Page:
A number of studies have examined coinfection between HIV and helminths in pregnant women. Both HIV and helminth infections can cause depletions in CD4+ T-cells,54–58 and treatment of helminths reduces HIV progression and improves CD4 counts, although reductions in viral load may be small.59 At least one study has found that helminths are associated with increased mother-to-infant transmission of HIV.60
Premature birth and low birth weight
A number of studies have found associations between helminths and lower birth weights; however, the majority of these studies have involved limited samples with comorbid conditions, and many have not used multivariate statistics to partition the effects of different helminth species or other contributing factors. In a study of HIV-infected women in Tanzania, helminth infections were associated with low birth weight,61 and another study in Nigeria found that helminth infections were associated with lower birth weight, but without isolating the effects of HIV status.62 Yatich et al39 found that in women with anemia, coinfection with helminths and malaria was associated with low birth weight, preterm delivery, and small birth weight for gestational age. Much of this effect appeared to be driven by malaria, as the only significant effect of helminths alone was an increase in the risk of being small for gestational age. A hospital-based study of Nigerian women found that helminth–malaria coinfection was associated with lower birth weight than malaria infection alone, but did not present data or make comparisons with uninfected women.63 A study conducted in Guatemala City found that helminth and protozoa were associated with risk of small birth weight for gestational age, but only in undernourished women, with undernourishment determined based on maternal height.64 In contrast to these studies, other studies of helminths alone have found no association between infection and birth weight65 or have actually found that women with infections have higher birth weights even in the presence of coinfections.66
Few studies have directly measured whether infant mortality is affected by maternal infection during pregnancy. In a non-randomized study in which women were given albendazole, prenatal mortality was lower in the women who received treatment.67 A second study in Sri Lanka found that mebendazole was associated with reduced odds of stillbirth or perinatal death.68 However, neither study determined infection status either before or after treatment, and both may have been confounded by factors affecting which women received treatment in the first place. In three randomized trials, treatment had no significant effect on perinatal mortality.5,65,69,70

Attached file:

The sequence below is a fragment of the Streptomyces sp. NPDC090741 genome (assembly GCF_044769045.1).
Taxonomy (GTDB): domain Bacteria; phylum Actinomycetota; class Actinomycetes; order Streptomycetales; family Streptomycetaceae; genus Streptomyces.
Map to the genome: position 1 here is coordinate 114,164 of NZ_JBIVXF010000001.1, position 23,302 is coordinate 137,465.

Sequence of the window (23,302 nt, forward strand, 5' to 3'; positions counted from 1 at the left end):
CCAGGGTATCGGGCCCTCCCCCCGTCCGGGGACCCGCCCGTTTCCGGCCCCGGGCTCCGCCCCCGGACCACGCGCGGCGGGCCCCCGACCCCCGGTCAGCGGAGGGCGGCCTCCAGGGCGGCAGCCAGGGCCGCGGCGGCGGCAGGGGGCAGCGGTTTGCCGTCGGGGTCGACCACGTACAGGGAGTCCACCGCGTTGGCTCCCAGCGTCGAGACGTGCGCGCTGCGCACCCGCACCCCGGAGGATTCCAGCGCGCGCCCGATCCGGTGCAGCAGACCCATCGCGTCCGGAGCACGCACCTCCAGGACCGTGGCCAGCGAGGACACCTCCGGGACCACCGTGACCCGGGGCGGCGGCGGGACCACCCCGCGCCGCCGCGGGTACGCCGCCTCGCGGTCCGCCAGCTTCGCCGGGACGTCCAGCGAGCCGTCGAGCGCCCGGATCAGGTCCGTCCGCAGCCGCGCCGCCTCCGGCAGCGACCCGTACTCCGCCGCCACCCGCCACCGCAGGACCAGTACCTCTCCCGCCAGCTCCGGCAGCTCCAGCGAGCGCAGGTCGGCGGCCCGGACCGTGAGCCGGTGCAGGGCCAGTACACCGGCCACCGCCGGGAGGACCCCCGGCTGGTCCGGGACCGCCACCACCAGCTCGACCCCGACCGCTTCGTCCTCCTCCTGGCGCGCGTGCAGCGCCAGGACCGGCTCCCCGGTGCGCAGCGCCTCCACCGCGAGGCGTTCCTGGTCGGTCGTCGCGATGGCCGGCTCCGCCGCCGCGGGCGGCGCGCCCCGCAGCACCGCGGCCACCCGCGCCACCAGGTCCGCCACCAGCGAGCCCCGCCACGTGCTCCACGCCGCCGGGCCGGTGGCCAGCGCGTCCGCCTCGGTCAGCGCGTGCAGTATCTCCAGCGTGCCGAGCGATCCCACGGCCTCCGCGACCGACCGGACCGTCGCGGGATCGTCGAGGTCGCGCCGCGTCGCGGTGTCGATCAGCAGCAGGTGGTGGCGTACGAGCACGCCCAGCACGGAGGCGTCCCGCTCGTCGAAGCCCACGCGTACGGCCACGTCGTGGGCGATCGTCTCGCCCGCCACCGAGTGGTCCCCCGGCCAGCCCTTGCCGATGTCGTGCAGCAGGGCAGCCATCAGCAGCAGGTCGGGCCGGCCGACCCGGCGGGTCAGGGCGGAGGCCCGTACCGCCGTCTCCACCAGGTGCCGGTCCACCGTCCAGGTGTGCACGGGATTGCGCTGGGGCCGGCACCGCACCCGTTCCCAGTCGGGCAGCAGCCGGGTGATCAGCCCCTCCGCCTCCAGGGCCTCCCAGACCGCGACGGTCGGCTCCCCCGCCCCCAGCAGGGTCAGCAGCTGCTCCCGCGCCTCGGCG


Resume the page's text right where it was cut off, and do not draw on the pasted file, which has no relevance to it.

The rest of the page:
Modulation of infant immune response
In humans, there are scattered case reports suggesting that maternal–fetal transmission of infection may occasionally occur.71,72 Yet, these reports are rare, and on the whole, it appears that, for humans, helminths are rarely able to infect a developing fetus. However, several studies have found that helminth antigens are transferred to infants in utero. Evidence suggests that this occurs across a range of species, including filarial helminths,73–75 geohelminths,76 and tremadodes.77 As a consequence, infants whose mothers are infected during pregnancy show a variety of alterations in immunity, frequently characterized by increases in TH2 responses to helminth antigens and decreases in TH1 responses to non-helminth antigens.78 For example, W. bancrofti infection during pregnancy is associated with changes in cytokine production in response to helminth antigens, as well as reductions in interferon (IFN)-γ production in response to tuberculosis antigen.73,79,80 There is also evidence that infants with helminth-infected mothers are less likely to develop eczema, suggesting reductions in certain allergic responses.81,82 In many cases, these alterations resemble the effects of infection on adult immunity.77,78 However, in some cases, effects on infants have been found to be contrary to those in adults; that is, one study found that infants of mothers with hookworm showed increased IFN-γ production to hookworm antigen, whereas their mothers had decreased IFN-γ.76 While most studies have grouped all infants and measured average changes in immune function or resistance in children, a study by Malhotra et al74 took a different approach, and grouped infants of mothers with W. bancrofti based on whether their cord blood mononuclear cells showed a response to helminth antigen. Roughly half of the exposed newborns showed a response and were considered sensitized, while the other half did not respond and were considered tolerant. Tolerant infants were themselves more likely to become infected with W. bancrofti and had reduced IFN-γ responses relative to sensitized or unexposed infants.
The evolutionary context of antigen transmission and tolerance
Most studies have implicitly considered the in utero transfer of antigen to infants to be a negative consequence of infection, with warnings that such transfers can induce tolerance or sensitization in the infant. The idea is that antigens transferred from the mother might be mistaken as self-antigens by the developing fetal immune system, and thus, responses to these antigens might be suppressed. Indeed, some evidence suggests that infants of infected mothers are at higher risk of infection, at least for filarial nematodes, including W. bancrofti and Onchocerca volvulus.78,80,83,84 Some of these changes appear to persist for years, with effects documented as much as 19 years later.85